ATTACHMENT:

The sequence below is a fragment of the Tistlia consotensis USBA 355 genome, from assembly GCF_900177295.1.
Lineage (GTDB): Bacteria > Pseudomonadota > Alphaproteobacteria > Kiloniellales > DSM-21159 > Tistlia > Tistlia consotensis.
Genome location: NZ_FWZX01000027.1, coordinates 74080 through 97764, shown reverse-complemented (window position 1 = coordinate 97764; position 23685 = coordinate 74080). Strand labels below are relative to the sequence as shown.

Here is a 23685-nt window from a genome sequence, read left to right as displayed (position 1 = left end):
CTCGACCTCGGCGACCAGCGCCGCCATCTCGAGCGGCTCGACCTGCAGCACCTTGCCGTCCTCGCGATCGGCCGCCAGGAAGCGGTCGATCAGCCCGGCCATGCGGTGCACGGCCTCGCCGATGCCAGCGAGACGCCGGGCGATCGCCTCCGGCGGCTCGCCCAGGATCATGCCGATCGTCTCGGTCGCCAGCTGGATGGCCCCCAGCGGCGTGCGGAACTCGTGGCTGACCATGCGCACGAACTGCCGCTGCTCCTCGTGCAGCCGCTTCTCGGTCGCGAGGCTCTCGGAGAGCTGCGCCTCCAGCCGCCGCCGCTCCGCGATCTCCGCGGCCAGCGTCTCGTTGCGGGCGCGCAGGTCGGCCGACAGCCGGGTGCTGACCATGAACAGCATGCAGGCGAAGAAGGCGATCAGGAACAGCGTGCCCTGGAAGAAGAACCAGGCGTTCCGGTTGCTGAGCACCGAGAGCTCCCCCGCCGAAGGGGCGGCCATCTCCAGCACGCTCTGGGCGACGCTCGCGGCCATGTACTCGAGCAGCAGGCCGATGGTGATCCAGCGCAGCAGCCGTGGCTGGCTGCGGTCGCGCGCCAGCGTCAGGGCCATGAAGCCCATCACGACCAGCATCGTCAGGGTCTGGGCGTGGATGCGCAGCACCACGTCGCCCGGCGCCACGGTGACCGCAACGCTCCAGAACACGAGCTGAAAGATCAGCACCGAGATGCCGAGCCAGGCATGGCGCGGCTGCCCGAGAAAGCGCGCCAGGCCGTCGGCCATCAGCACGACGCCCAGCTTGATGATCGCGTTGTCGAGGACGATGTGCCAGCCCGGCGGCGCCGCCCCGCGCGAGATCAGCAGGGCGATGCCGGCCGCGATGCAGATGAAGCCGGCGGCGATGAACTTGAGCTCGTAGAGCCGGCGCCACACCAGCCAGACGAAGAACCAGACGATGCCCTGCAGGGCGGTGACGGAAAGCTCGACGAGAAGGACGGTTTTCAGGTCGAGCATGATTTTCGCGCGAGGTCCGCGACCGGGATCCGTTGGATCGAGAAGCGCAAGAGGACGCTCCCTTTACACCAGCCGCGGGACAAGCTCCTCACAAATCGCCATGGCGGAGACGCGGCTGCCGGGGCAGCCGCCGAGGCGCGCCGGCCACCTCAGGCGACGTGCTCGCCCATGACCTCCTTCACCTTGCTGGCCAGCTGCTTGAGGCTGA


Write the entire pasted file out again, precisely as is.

The sequence below is a fragment of the Tistlia consotensis USBA 355 genome, from assembly GCF_900177295.1.
Lineage (GTDB): Bacteria > Pseudomonadota > Alphaproteobacteria > Kiloniellales > DSM-21159 > Tistlia > Tistlia consotensis.
Genome location: NZ_FWZX01000027.1, coordinates 74080 through 97764, shown reverse-complemented (window position 1 = coordinate 97764; position 23685 = coordinate 74080). Strand labels below are relative to the sequence as shown.

Here is a 23685-nt window from a genome sequence, read left to right as displayed (position 1 = left end):
CTCGACCTCGGCGACCAGCGCCGCCATCTCGAGCGGCTCGACCTGCAGCACCTTGCCGTCCTCGCGATCGGCCGCCAGGAAGCGGTCGATCAGCCCGGCCATGCGGTGCACGGCCTCGCCGATGCCAGCGAGACGCCGGGCGATCGCCTCCGGCGGCTCGCCCAGGATCATGCCGATCGTCTCGGTCGCCAGCTGGATGGCCCCCAGCGGCGTGCGGAACTCGTGGCTGACCATGCGCACGAACTGCCGCTGCTCCTCGTGCAGCCGCTTCTCGGTCGCGAGGCTCTCGGAGAGCTGCGCCTCCAGCCGCCGCCGCTCCGCGATCTCCGCGGCCAGCGTCTCGTTGCGGGCGCGCAGGTCGGCCGACAGCCGGGTGCTGACCATGAACAGCATGCAGGCGAAGAAGGCGATCAGGAACAGCGTGCCCTGGAAGAAGAACCAGGCGTTCCGGTTGCTGAGCACCGAGAGCTCCCCCGCCGAAGGGGCGGCCATCTCCAGCACGCTCTGGGCGACGCTCGCGGCCATGTACTCGAGCAGCAGGCCGATGGTGATCCAGCGCAGCAGCCGTGGCTGGCTGCGGTCGCGCGCCAGCGTCAGGGCCATGAAGCCCATCACGACCAGCATCGTCAGGGTCTGGGCGTGGATGCGCAGCACCACGTCGCCCGGCGCCACGGTGACCGCAACGCTCCAGAACACGAGCTGAAAGATCAGCACCGAGATGCCGAGCCAGGCATGGCGCGGCTGCCCGAGAAAGCGCGCCAGGCCGTCGGCCATCAGCACGACGCCCAGCTTGATGATCGCGTTGTCGAGGACGATGTGCCAGCCCGGCGGCGCCGCCCCGCGCGAGATCAGCAGGGCGATGCCGGCCGCGATGCAGATGAAGCCGGCGGCGATGAACTTGAGCTCGTAGAGCCGGCGCCACACCAGCCAGACGAAGAACCAGACGATGCCCTGCAGGGCGGTGACGGAAAGCTCGACGAGAAGGACGGTTTTCAGGTCGAGCATGATTTTCGCGCGAGGTCCGCGACCGGGATCCGTTGGATCGAGAAGCGCAAGAGGACGCTCCCTTTACACCAGCCGCGGGACAAGCTCCTCACAAATCGCCATGGCGGAGACGCGGCTGCCGGGGCAGCCGCCGAGGCGCGCCGGCCACCTCAGGCGACGTGCTCGCCCATGACCTCCTTCACCTTGCTGGCCAGCTGCTTGAGGCTGA